Second, the assumption about the mutual exclusivity of faith and works of the law is clearly supported by verse 12; “the Law is not of Faith.” For Paul, faith and law are separate categories. You can’t mixed that which is of faith with that of the law. Remember that the issue in Galatia is not that they’re without faith but that they’re adding works of the law to faith. So I think the assumptions are warranted.
Justification before God is not by a one time faith in God only, but that one must live a life of faith from beginning to end. In other words the faith that justifies is a continuing faith.
However, the validity of the first part of verse 10(all who rely on works of the law are under a curse) is still yet to be proven. That’s why in the second part of the verse, Paul quotes Deuteronomy 27:26 to support his point; “because it is written, ‘Cursed is everyone who does not keep on doing everything written in the book of the Law.”
In turn this will introduce another concern. Namely, that the quotation at first glance seems to prove the very opposite of what Paul is saying. The quotation is as if encouraging us to continue in doing the works of the law in order to avoid the curse.
So to address this issue, two things must be said in response to it.
First, according to Douglas Moo; “Recognize that Paul refers not to people who are doing the law but to people who are ἐξ ἔργων νόμου. As the parallel with οἱ ἐκ πίστεως in verse 9 (and cf. vv. 7, 8, 11, 12) suggests, the phrase refers not to those who “do the law” but to those who are somehow identified with the law…This identification with the law has usually been taken to refer to people who, as Thomas Aquinas puts it, “trust in the works of the Law and believe that they are made just by them.”
Second, we should take note again that there’s an unspoken premise that Paul expects his readers to supply: “No one can abide by everything written in the book of the law.”
Consider this syllogism:
A Cursed is everyone who does not abide by everything written in the book of the Law, to perform them.
B No one can abide by everything written in the book of the Law.
C Therefore those who are of works of the Law are under a curse.
Premise B is the missing proposition that must be supplied in order to make proper sense of Paul’s argumentation. But are we justified in supplying such?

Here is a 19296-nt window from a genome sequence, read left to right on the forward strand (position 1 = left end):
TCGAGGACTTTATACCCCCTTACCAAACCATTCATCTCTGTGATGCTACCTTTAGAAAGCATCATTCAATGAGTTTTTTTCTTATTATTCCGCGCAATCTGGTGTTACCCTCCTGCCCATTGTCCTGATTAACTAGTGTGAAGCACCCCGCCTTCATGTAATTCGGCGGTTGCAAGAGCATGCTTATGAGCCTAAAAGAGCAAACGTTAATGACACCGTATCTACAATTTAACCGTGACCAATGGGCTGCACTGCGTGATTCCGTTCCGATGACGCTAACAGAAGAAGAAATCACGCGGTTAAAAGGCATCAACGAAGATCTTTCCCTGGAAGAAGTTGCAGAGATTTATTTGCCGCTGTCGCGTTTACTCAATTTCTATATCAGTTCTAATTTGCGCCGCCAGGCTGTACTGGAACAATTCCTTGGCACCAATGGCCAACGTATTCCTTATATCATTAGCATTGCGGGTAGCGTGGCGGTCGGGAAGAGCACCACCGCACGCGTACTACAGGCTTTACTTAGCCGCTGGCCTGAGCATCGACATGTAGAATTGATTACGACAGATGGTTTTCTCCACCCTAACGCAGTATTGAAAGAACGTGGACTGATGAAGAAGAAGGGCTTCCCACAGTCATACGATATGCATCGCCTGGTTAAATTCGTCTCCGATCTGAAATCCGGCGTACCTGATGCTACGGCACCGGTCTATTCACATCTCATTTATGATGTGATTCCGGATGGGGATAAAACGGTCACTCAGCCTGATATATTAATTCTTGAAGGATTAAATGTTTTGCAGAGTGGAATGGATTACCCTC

Yes, because in Galatians 5:3 Paul, in saying that if you accept circumcision then you’ll be obligated to obey the whole law, seems to imply that no one can in fact obey the whole law. Otherwise the warning won’t have any weight to it if we can obey the whole law. Outside of Galatians, Paul already charged that no one abide to the law perfectly. In Romans 3:10 Paul says; “No one is righteous no not one.” Or in Romans 3:23; “for all have sinned and fall short of the glory of God.” The issue is not the doing but the relying on the doing and yet not able to keep on doing.
So I think we are on the right track in supplying those assumed propositions. Therefore in verse 11 Paul can say that “Now it is evident that by the Law no one is justified before God.”
Then he quotes Habakkuk 2:4 as the first half of his grounds; “the righteous one by faith shall live.” There are many issues with this quotation but I will only deal with one:
What is being modified by the prepositional phrase “by/from faith” “εκ πιστεως”? Is it the substantival adjective “righteous” or the verb “shall live”?
First thing to consider is that we already saw from verses 2-5 that justification before God is not by a one time faith in God only, but that one must live a life of faith from beginning to end. In other words the faith that justifies is a continuing faith.
Second, the alternative of faith given in verse 12, which is a quotation from Leviticus 18:5, is not just a one time obedience, but a life of obedience to the law in order to be justified by the law.
So both the more remote context of verses 2-5 and the immediate context of verse 12 can be used as arguments to support that the verb “shall live” is the one being modified by the prepositional phrase “by faith”. Therefore the traditional rendering is right; “the righteous one shall live by faith.”
To sum it up, Paul is simply telling us that you can’t use faith and works of the law at the same time in order to be justified before God. It’s either faith from beginning to end or works of the law from beginning to end in order to be justified. It can’t be both. If you try to add even just a little bit of law-keeping to faith, according to Galatian 5:2; “Christ will be of no advantage to you.”
Christ redeemed us from the curse(vv. 13)